You would have missed it. While the UK national media were preoccupied with Gordon Browns climb down on a winter fuel payment, the really memorable part of his speech addressed the future of Scottish devolution. In what the Times calls a seismic event Gordon Brown has performed a U turn and flagged up his willingness to give the Scottish Parliament tax raising powers. He talked in code, but the message was clear: “while he would do nothing to put the economic union of the UK at risk, that should not be confused with unthinking opposition to change and development in how our union governs itself. The constitution of the Union has always evolved to meet the changing needs and rising hopes of our people as it did most notably when we created the Scottish Parliament 10 years ago.”
Changing the political habits of a life time, Brown is taking the fight unto Alex Salmonds own ground in a stunning response to the SNPs leaders challenge of using the Parliaments powers to levy local income tax to replace the hated council tax.The devil now is in the detail. Brown has to explain how if at all, he intends to give more than the tax varying powers the Parliament already possesses but has never used and how his scheme would change the UK’s unified tax structure. He cannot leave it all up to the Calman Commission. In doing this, Brown is sidelining his own stumbling Labour party in Holyrood and moving to regain the initiative in Scottish politics he has been losing so comprehensively to Alex Salmond since last year. His aim is “to strengthen Scotland’s place within the Union.” and in the meantime to rally support around himself. Whatever else, it is the first bold stroke of his premiership.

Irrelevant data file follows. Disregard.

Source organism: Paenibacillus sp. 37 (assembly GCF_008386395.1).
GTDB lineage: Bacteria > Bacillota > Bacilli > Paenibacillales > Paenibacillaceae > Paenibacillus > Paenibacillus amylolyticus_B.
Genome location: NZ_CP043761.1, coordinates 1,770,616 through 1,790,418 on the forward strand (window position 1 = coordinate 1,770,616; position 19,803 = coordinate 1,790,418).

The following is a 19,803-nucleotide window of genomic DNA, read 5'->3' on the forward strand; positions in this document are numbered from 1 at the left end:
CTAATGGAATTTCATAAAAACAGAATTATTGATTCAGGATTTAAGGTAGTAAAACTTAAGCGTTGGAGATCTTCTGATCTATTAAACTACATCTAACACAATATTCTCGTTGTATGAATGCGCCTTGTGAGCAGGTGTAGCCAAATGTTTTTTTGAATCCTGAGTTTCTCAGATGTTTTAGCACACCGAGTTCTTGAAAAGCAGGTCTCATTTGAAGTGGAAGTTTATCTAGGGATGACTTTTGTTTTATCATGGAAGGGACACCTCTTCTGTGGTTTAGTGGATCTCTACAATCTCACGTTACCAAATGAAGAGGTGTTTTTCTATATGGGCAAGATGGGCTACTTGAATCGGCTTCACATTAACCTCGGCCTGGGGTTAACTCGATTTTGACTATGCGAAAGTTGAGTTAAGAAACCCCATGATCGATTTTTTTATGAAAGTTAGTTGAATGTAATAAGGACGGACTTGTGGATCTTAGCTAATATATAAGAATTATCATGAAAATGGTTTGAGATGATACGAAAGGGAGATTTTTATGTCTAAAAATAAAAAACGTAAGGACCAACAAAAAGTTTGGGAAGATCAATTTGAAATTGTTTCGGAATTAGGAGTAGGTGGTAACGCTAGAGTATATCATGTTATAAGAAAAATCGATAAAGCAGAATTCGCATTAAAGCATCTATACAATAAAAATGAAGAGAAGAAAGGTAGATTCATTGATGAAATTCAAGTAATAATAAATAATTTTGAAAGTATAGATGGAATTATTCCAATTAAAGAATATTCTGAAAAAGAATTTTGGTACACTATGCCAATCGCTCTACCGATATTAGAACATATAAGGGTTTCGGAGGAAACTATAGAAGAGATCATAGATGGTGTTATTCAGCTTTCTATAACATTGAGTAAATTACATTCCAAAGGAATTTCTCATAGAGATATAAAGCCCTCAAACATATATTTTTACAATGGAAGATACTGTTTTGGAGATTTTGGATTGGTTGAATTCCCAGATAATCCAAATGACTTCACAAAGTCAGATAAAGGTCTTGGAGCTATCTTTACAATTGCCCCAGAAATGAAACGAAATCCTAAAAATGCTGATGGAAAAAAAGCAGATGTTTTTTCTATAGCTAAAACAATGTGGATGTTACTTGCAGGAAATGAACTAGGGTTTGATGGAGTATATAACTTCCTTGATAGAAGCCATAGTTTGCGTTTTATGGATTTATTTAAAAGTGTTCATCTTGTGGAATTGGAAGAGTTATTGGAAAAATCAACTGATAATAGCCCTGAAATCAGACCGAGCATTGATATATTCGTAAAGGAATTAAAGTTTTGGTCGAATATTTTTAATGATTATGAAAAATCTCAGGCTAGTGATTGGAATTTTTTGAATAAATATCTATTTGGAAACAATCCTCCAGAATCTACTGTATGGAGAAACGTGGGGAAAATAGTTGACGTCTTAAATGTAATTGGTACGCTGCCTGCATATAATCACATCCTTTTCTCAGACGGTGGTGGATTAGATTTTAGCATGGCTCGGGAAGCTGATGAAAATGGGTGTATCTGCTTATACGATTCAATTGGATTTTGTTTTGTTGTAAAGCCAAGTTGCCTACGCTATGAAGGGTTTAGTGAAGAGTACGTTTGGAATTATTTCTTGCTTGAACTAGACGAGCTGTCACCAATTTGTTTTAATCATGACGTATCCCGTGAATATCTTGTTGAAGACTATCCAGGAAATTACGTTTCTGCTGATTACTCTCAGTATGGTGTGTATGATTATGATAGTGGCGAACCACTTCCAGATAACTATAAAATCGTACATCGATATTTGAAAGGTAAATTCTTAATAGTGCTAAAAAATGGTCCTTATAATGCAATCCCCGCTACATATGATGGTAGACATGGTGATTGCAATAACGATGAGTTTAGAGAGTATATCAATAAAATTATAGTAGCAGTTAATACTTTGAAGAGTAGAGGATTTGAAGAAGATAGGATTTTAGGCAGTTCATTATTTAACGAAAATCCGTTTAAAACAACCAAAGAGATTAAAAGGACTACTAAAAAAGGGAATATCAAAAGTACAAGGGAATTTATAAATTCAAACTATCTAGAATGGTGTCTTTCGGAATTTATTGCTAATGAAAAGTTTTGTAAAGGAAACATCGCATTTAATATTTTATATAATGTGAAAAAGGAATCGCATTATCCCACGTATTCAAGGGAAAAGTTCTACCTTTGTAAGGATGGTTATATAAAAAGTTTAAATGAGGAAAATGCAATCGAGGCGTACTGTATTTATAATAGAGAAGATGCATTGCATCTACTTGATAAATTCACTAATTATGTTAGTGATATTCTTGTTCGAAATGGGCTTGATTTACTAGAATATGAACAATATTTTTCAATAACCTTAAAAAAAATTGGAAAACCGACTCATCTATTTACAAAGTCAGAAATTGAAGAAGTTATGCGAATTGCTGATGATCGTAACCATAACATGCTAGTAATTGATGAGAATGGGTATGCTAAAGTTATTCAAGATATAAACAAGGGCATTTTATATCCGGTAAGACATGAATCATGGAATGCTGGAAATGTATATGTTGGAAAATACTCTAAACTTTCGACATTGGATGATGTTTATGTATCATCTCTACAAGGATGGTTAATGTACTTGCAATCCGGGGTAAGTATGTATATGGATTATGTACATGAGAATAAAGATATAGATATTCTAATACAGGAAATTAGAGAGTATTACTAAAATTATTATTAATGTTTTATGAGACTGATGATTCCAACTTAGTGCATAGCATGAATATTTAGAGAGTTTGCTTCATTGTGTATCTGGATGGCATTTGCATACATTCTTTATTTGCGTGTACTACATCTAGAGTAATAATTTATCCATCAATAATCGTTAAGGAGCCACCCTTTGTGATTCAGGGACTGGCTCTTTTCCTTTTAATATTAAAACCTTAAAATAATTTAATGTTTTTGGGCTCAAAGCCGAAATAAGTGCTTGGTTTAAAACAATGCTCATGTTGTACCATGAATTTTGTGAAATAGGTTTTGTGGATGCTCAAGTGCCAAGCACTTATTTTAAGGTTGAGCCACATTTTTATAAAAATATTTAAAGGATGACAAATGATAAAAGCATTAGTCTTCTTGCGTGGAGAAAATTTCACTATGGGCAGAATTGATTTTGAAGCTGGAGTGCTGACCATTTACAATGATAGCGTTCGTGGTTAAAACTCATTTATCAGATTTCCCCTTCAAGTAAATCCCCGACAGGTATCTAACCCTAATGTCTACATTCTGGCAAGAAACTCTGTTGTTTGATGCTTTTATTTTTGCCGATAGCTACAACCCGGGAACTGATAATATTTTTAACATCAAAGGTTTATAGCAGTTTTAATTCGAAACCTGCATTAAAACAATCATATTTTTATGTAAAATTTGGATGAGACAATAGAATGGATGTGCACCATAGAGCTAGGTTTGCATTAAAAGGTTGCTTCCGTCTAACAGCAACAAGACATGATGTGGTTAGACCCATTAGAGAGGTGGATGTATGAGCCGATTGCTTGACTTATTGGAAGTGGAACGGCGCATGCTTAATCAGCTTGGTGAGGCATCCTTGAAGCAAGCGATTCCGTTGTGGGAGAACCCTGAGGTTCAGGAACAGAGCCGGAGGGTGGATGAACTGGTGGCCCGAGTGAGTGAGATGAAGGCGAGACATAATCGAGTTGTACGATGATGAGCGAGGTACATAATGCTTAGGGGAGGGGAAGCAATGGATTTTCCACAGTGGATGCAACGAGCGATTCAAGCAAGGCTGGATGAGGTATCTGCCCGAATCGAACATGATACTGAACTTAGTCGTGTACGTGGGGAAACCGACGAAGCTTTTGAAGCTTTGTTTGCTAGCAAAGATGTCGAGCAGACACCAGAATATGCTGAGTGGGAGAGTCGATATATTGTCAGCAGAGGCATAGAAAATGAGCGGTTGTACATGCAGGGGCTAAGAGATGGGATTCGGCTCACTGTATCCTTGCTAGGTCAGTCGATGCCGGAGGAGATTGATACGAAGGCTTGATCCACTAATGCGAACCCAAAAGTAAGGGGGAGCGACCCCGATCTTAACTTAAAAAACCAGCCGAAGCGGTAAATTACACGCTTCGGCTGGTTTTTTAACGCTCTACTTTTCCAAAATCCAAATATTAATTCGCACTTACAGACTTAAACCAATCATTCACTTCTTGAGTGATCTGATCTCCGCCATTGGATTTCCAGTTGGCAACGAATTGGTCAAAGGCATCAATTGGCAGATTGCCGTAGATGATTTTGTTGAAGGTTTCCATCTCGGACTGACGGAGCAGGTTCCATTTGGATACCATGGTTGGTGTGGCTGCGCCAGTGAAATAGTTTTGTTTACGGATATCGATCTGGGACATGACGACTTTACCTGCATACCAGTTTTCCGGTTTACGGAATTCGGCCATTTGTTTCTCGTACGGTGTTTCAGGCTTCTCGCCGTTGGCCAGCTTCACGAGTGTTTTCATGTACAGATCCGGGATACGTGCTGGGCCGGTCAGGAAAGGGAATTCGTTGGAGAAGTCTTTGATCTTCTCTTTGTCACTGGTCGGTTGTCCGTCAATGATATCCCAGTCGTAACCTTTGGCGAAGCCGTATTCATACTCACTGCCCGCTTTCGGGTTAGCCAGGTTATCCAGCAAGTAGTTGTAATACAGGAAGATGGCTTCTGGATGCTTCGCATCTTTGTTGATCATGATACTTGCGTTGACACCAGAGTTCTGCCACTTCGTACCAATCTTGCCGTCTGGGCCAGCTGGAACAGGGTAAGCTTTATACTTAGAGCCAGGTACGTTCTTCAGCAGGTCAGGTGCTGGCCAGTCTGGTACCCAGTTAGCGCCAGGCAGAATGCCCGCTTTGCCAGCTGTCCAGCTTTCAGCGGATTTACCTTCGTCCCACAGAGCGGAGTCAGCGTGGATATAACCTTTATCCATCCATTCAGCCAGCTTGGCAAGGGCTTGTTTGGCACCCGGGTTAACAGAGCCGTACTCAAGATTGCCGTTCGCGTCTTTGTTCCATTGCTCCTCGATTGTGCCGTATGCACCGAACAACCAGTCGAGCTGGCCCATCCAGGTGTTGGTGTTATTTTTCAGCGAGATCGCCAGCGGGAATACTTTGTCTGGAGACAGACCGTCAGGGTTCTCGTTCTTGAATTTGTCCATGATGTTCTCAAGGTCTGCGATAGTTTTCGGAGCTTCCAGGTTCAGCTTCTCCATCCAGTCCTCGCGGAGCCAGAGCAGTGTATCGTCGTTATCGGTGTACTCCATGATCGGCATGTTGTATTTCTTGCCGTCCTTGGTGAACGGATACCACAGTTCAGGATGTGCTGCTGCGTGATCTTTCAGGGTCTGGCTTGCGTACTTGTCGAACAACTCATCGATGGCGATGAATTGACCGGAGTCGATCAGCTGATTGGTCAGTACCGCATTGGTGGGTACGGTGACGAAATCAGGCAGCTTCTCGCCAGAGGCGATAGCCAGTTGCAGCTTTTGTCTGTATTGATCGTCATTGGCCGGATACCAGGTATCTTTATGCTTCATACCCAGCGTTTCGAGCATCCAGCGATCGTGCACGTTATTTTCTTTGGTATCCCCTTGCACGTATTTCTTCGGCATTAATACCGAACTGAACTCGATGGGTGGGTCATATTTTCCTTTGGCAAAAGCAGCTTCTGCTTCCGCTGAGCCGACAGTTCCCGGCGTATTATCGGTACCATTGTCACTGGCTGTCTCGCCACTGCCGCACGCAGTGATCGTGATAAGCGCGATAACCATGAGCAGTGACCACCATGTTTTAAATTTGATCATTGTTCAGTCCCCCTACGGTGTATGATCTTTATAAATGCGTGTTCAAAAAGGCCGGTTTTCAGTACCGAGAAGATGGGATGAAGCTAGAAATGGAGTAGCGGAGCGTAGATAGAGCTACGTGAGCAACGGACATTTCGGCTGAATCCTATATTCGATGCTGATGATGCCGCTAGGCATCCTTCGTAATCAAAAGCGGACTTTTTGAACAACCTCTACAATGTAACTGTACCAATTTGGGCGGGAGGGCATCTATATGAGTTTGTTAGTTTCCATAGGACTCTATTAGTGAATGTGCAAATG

Former BBC journalist and manager in Belfast, Manchester and London, Editor Spolight; Political Editor BBC NI; Current Affairs Commissioning editor BBC Radio 4; Editor Political and Parliamentary Programmes, BBC Westminster; former London Editor Belfast Telegraph. Hon Senior Research Fellow, The Constitution Unit, Univ Coll. London